September 20th, 2017
At Mayo Clinic, research is integral to everything we do. We would be unable to offer the highest possible levels of care and continually improve the practice of medicine without research, and the education programs and processes to make it a reality. We are pleased to introduce some of our newest programs – or in […]
September 19th, 2017
Karter Malcomson coos and swivels his head when he hears his name in his mother’s reassuring voice. “You know we’re talking about you, don’t you?” Karter’s mom, Kerrie, says. “Karter is a very happy boy. He’s very content. He’s very interested in everything, especially people. He’s definitely a people person.” His father, Zane, spins Karter […]
Tags: C2CD3, Center for Individualized Medicine, Charu Kaiwar, Department of Clinical Genomics, Eric Klee, Filippo Pinto e Vairo, genetic disorder, Karter Malcomson, Margot Cousin, molecular geneticist, Nicole Boczek, oral-facial-digital syndrome type 14
September 7th, 2017
Muneer Satter’s first interest in medicine wasn’t rooted in genomics. It was in seeing the health care needs of his loved ones and of the world’s most vulnerable. In his professional life, before making investments in biotech, he sought out the opinions of expert doctors at Mayo Clinic. “The more I talked to doctors, the […]
August 24th, 2017
Families living with Alzheimer’s disease woke to devastating newspaper headlines recently: Another highly touted drug failed in clinical trials. Drugmaker Eli Lilly’s EXPEDITION3 trial tested an antibody, a molecule used by the immune system to fight off disease, called solanezumab. This experimental drug sought to remove harmful proteins in the brain that become building blocks for amyloid, […]
Tags: Alzheimer's, Alzheimer's Disease Research Center, amyloid protein, dementia, Mayo Clinic Robert and Arlene Kogod Center on Aging, Mayo Clinic Study of Aging, research, Rochester Epidemiology Project, Ronald Petersen, tau
August 15th, 2017
Allan B. Dietz, Ph.D., never intended to be a scientist. His plan was to be a farmer, just like his father, grandfather and all the other Dietzes he knew. “I was going to be a farmer at first. Then I was going to be a veterinarian because that’s what farm kids who like science did,” […]
Tags: Alan Dietz, ALS, Amyotrophic lateral sclerosis, Center for Regenerative Medicine, Department of Laboratory Medicine and Pathology, DLMP, FDA, Food and Drug Administration, Lou Gehrig's disease, Mayo Clinic Cancer Center, mesenchymal cells, research
August 10th, 2017
Mayo Clinic’s Center for Individualized Medicine is collaborating with a molecular diagnostics company to monitor patients after an organ transplant and improve the efficacy of immunosuppressant drugs by tailoring treatment to an individual’s genome. The effectiveness of immunosuppressant drugs is governed by a number of factors, but a major contributor is an individual’s genome. The […]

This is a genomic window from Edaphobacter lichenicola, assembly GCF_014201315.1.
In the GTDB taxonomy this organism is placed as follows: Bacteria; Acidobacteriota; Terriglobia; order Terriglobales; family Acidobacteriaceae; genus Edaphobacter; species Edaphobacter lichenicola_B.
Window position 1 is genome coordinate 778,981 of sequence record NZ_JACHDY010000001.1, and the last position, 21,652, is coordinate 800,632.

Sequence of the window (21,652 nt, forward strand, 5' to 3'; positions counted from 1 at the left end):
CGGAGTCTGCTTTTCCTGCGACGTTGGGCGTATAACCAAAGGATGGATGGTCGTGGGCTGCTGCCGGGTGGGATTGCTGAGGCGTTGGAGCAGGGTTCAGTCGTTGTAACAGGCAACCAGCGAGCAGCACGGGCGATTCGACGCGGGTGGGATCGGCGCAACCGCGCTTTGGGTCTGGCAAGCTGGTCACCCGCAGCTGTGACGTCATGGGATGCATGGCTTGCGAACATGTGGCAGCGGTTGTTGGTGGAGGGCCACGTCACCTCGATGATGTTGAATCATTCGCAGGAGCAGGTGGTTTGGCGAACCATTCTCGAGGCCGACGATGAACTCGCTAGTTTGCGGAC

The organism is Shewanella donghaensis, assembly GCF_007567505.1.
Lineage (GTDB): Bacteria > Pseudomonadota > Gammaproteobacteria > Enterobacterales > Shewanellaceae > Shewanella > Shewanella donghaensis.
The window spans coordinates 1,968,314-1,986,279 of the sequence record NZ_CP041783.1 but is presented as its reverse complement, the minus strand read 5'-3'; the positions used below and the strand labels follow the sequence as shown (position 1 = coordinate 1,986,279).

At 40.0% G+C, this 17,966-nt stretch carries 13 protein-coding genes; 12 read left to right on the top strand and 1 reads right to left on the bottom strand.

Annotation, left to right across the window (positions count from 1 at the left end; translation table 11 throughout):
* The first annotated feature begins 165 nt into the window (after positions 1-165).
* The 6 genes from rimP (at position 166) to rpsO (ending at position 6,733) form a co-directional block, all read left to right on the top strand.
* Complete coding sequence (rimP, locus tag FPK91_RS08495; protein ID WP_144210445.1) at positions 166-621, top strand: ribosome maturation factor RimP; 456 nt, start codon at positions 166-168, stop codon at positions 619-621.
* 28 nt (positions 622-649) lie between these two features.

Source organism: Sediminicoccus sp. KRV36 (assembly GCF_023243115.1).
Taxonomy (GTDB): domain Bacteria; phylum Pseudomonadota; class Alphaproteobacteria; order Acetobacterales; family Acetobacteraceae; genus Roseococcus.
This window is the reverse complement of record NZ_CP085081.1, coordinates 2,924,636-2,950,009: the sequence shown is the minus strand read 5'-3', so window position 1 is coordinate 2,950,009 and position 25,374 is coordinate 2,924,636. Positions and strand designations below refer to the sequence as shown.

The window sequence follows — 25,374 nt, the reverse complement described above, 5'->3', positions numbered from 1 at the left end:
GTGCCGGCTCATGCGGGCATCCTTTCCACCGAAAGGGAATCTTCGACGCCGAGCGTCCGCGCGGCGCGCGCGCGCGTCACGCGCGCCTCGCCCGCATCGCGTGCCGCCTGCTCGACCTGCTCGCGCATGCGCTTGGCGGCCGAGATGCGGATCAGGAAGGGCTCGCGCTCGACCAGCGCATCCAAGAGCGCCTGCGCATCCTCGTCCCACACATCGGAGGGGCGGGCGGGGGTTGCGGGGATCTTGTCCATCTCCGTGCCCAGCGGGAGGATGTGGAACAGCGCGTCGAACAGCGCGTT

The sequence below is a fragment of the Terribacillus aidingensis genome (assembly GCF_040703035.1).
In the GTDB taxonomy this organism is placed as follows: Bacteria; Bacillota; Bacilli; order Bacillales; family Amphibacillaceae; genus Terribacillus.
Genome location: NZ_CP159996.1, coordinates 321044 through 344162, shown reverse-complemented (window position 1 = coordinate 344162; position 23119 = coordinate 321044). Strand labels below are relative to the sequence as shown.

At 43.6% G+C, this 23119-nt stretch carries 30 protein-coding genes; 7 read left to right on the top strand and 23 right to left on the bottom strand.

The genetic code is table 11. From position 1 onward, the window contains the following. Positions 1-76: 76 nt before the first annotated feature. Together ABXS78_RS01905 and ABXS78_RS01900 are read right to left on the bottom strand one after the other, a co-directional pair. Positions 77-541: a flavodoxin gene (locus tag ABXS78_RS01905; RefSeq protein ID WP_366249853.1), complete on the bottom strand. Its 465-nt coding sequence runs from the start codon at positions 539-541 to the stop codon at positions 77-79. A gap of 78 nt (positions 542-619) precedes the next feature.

August 3rd, 2017
For decades, the emphasis nationwide for treating surgical patients was to prescribe enough opioid pain medication to ensure they didn’t have any pain. But health care providers are realizing it’s a balancing act between managing pain and ensuring patients aren’t overprescribed.
Tags: Dr. Cornelius Thiels, Dr. Elizabeth Habermann, Dr. Robert Cima, Dr. Tad Mabry, Kern Center, Kern Center for the Science of Health Care Delivery, Mayo Clinic research, Mayo Clinic School of Graduate Medical Education, medical research, narcotic, opioid, opioid drugs
July 27th, 2017
At the Mayo Clinic Cancer Center, hundreds of researchers dedicate their professional lives to reducing the burden of cancer. Each one has a unique story. In this video, Kristin R. Swanson, Ph.D., a brain cancer researcher at Mayo Clinic’s campus in Phoenix, Arizona, discusses her research. This article originally appeared in Forefront, Mayo Clinic Cancer […]
July 18th, 2017
Forefront is the complimentary magazine of the Mayo Clinic Cancer Center. Published in print and online magazine editions annually and in email and online newsletter editions quarterly, Forefront highlights Mayo Clinic’s cutting-edge cancer research and the latest Cancer Center news. View the online edition. View the email newsletter. Subscribe.
June 28th, 2017
With colon cancer, some earlier stage patients fare worse than some later stage patients, who usually benefit most from chemotherapy. But a research team at Mayo Clinic has discovered that a simple blood test could help determine which patients are at a higher risk and therefore could benefit from therapy. The researchers also found many patients who could benefit from the test likely aren’t receiving it.